***

So, do you think you are more critical of characters from your own gender? Or do you think the opposite is true?

Is it because you share the same gender or is it because you’ve read too many books with similar leads?

Comments 11

  • Great post Lauren! I think I have the same inclination to judge female characters harshly as well than the males but I think it mostly depends on the situation for me.

    • Thank you!

      You’re right that it does depend on the situation. I recently read a novel where it was told solely from the male’s POV and I definitely formed some judgments about him more so than the female lead because of what the plot line was.

  • Interesting topic! I think I’m pretty fair between the genders when declaring their stupidity. But I think it is way easier to judge, and thus judge more harshly, a character when we are getting their POV because we get to hear their thought process for behaving as such. This mostly applies to YA or chick lit for me because it’s often told in the female’s first person POV so even if the guy is being ridiculous, I don’t get to see inside his head to tell him where his thought process is going wrong. If that makes sense.

    • I completely agree with who you get for your POV influences your opinion. Seeing the thought process a character goes through can be very eye opening. I know a few times I’ve had to reread lines to make sure that, yup, I’m reading that thought correctly!

  • I am definitely harsher on main characters of my own gender, for the second reason I think. I like to be able to find myself in the characters and if they make a decision where I know it’s stupid and would have chosen differently, I just can’t empathise or understand them.

  • Such a great and interesting post to read, Lauren, I loved it! And I think I feel the same way as you do: I tend to judge more female characters, and I find lots of comparisons to other characters more easily, because I almost always read books with female as the MC.But I find myself criticizing male characters too, but that’s the case even if they’re not the lead: I don’t understand them fully, so I am confused and bothered by them. It’s really easier to judge and not like a character when you fully know and understand him, though, so when he’s / she’s the main character. 🙂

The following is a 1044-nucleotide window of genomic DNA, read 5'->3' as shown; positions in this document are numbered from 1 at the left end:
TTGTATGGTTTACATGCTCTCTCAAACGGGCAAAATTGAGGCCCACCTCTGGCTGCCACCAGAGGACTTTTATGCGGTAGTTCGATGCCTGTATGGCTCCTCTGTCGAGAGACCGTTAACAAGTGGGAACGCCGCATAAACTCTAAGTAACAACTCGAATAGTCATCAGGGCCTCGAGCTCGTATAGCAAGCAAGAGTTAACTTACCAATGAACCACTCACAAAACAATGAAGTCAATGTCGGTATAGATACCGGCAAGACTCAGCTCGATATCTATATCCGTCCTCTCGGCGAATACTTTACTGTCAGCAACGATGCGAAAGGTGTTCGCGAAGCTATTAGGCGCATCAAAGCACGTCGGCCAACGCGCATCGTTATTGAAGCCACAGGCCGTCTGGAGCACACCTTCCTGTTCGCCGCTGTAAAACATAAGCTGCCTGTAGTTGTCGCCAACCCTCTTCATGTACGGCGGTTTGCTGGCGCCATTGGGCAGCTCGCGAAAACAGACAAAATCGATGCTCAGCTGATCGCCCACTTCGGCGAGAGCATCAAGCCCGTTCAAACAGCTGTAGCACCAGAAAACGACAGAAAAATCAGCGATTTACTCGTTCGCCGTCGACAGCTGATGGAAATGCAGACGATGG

I don’t know if I made any sense, haha, great post! 😀

    • No worries, it totally made sense! 🙂

      While I definitely agree with your points (nothing worse than someone doing something completely out of character), sometimes I think it IS easier to judge someone when you don’t understand them. Maybe you aren’t as harsh and you excuse it as “well I really don’t know them all that well” but they still get an eye-roll from me when they do something silly–even if they are a secondary character 😛 I think you just write them off and don’t give them a second thought because you aren’t subjected to their reflections on it for the rest of the novel like you would be if they were the POV.

  • I voted and so far I’m the only one who said no! MY BAD. XD heeh, but actually, this is such a great discussion topic and really made me stop and think. I don’t feel like gender is a huge issue for me. Like I don’t find myself particularly feeling critical of girls vs boys. If I AM being uber critical it’s more likely to be of guys because I hate how (especially in contemporaries) the guys POVs can be so crude and shallow and sexist. -_-
    BUT SERIOUSLY. I NEED TO GO AWAY AND THINK ABOUT THIS. Awesome discussion!!

    • Thank you!

      I know what you mean about males in contemporaries–especially “alphas”. I’m a pretty independent woman so their constant need to “protect” and “claim” irks me to no end. And then I’m even more irked when the girl–who was SO independent at the start–becomes a dependent fool who can’t do anything without him…then it goes back to being tough on my own gender.

      But I agree, for the most part I don’t really find myself separating and judging characters specifically for their gender. I think it is more of a subconscious thought process that happens when I read.